Exterior of The Berkeley

History & Heritage

The Berkeley started life some 300 years ago as a coffee house on the busy corner of Piccadilly and Berkeley Street. It soon transformed into the hotel we know today – a special favourite with London connoisseurs of the finer things in life, and an essential reservation for the well-informed international traveller, with a rich history and heritage that makes it a one-of-a-kind stay.


1700s Coffee house origins: The hotel begins life on the corner of Berkeley Street and Piccadilly as the Gloucester Coffee House, the departure point for the coachmen of the Western Mail.

1897 Debutantes’ delight: The coffee house takes a step forward and is christened The Berkeley hotel. It becomes popular with debutantes and their beaus – and especially with their parents who trust The Berkeley’s staff to keep an eye on their daughters’ reputations.

1920s Air con arrival: The Berkeley begins its long-term commitment to innovation, becoming one of the first hotels in London to introduce a new development in comfort for its guests: air conditioning.


1935 Glazing sensation: Innovations continue throughout the roaring 20s and 30s including the installation of a new domestic sensation called double-glazing, which has the additional benefit of rendering the hotel practically soundproof. In 1933 The Berkeley Buttery, an innovation in the service of food and a forerunner of ‘fast food’, is launched in a converted stable behind the hotel.

1972 Knightsbridge move: The Berkeley moves to its new home on Wilton Place in the heart of Knightsbridge. Designed by British architect Brian O’Rorke, the hotel incorporates restored features from the original building, including fireplaces in the suites. There was also a swimming pool installed on the seventh floor.

1998 Home for Tante Claire: Pierre Koffmann, one of the world’s most respected chefs, moves his legendary restaurant La Tante Claire from Chelsea to The Berkeley, serving his signature dish of pig’s trotter stuffed with morel mushrooms.

Surrenne treatment room featuring bed, basin, mirror and Surrenne products


2000 Birth of the Blue Bar: Soon after opening, the Blue Bar, designed by David Collins, becomes an entry in little black books everywhere and the destination bar is born. It incorporates restored original features designed by Sir Edwin Lutyens, from the old hotel building, and is painted a bespoke colour which David Collins creates for the space and names ‘Lutyens Blue’.

2005 Fashion on a plate: Prêt-à-Portea, The Berkeley’s couture-inspired take on the traditional afternoon tea, is first served in the hotel’s former Caramel Room (now called Collins Room). It has been enjoyed by fashionistas every afternoon since.

2008 Michelin stars: Continuing a tradition of offering guests exquisite cuisine, The Berkeley welcomes Marcus Wareing who opens his eponymous and universally praised restaurant, serving impeccable two Michelin-starred food.


2010 Chic dining: World-renowned chef Pierre Koffmann returns to The Berkeley, opening Koffmann’s in a chic and simple dining room. His arrival heralds a resurgence of French cooking in London. We are the first hotel in the UK to introduce iPads for personal guest use – even before the revolutionary tablet is available to buy in the UK.

2011 Atelier first: Customers can design the car of their dreams at Ferrari Atelier at The Berkeley, the world’s first standalone atelier outside Italy. Its Personalisation Room, where clients can tailor their Ferraris, is modelled on the version back in Maranello.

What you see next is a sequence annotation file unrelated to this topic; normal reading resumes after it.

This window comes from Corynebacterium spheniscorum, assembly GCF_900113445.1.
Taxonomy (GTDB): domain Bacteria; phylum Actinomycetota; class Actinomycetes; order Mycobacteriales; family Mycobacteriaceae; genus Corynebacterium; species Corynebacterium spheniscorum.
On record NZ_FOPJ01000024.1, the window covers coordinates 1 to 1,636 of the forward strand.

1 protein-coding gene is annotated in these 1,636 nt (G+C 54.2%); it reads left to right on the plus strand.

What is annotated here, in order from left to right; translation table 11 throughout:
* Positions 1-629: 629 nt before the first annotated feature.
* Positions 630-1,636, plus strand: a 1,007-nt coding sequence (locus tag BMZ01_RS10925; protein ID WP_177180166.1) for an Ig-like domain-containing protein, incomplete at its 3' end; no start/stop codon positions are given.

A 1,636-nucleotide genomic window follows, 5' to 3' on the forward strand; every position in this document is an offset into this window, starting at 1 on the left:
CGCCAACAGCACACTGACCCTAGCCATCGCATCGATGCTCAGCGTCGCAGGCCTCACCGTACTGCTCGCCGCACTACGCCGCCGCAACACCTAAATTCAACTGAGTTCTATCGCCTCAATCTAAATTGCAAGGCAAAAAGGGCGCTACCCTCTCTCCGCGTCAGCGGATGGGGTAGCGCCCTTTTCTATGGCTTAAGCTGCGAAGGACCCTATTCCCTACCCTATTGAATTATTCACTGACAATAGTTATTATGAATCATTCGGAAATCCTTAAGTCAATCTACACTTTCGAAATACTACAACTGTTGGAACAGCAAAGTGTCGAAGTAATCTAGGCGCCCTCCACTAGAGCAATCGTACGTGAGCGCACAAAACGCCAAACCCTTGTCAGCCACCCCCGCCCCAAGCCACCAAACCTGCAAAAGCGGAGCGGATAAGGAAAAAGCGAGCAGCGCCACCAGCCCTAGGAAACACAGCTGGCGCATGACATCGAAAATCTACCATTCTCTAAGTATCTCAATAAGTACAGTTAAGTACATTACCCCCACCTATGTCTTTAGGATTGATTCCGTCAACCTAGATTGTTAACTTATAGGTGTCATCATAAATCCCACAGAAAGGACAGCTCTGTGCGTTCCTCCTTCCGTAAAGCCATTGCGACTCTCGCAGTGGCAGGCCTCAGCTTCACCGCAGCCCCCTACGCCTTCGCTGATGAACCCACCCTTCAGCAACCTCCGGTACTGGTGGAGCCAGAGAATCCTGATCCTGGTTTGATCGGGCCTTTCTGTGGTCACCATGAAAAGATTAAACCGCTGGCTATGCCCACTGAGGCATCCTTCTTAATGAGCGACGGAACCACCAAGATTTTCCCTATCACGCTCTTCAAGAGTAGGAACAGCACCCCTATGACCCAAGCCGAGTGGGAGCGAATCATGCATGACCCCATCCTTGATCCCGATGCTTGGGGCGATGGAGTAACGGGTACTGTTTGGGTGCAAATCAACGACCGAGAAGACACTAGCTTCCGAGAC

2013 A new spa: Bringing the essence of the English countryside to the heart of the city, the Bamford Wellness Spa is launched at the Berkeley Health Club. Architect Spencer Fung uses rustic materials and artisanal touches, and products and treatments are by Bamford using organic and natural botanical products, emphasising the human connection with nature.

2014 The Opus Suite: In a perfect example of how an established building can embrace the newest design aesthetic, the Opus Suite is created by Hong Kong-based designer Andre Fu, his first project in Europe. Visually calm and balanced, with site-specific art and sculpture commissioned by Fu, the 260 sq m suite is designed to feel like a residential home and includes a Poggenpohl kitchen and space for private dinner parties of up to 10 guests.

2015 Pioneering ideas: Sparrow & Finch creates bespoke Berkeley birdhouses with nesting boxes, bringing a hint of the English country garden to the terraces in the heart of Knightsbridge. Five new Chelsea Suites are launched, designed by Robert Angell Design International to incorporate contemporary four-poster beds. Summer sees the launch of hula-hooping classes, held poolside at The Berkeley Health Club & Spa.

2016 Making an entrance: A new glass entrance façade is revealed, designed by Rogers Stirk Harbour & Partners using state-of-the-art construction techniques. Either side of the entrance are two new glass pavilions, which extend the Blue Bar and the Collins Room (formerly the Caramel Room) outwards. The Blue Bar’s interior is refreshed, and the Collins Room given a new, lighter look, with bespoke furnishings and mirrors. All the interior design work, including to the lobby, is carried out by Robert Angell Design International.

2016 The remodelling of the first floor: The Berkeley continues its commitment to design innovation by employing world-renowned interior designers John Heah and Helen Green Design to create new rooms and suites which are contemporary, ultra-spacious and can be flexibly connected to form apartment-style accommodation. Meanwhile Prêt-à-Portea celebrates its 10th anniversary with a new book and greatest hits collection, having previously created a Royal Collection tea to mark HM The Queen’s 90th birthday.


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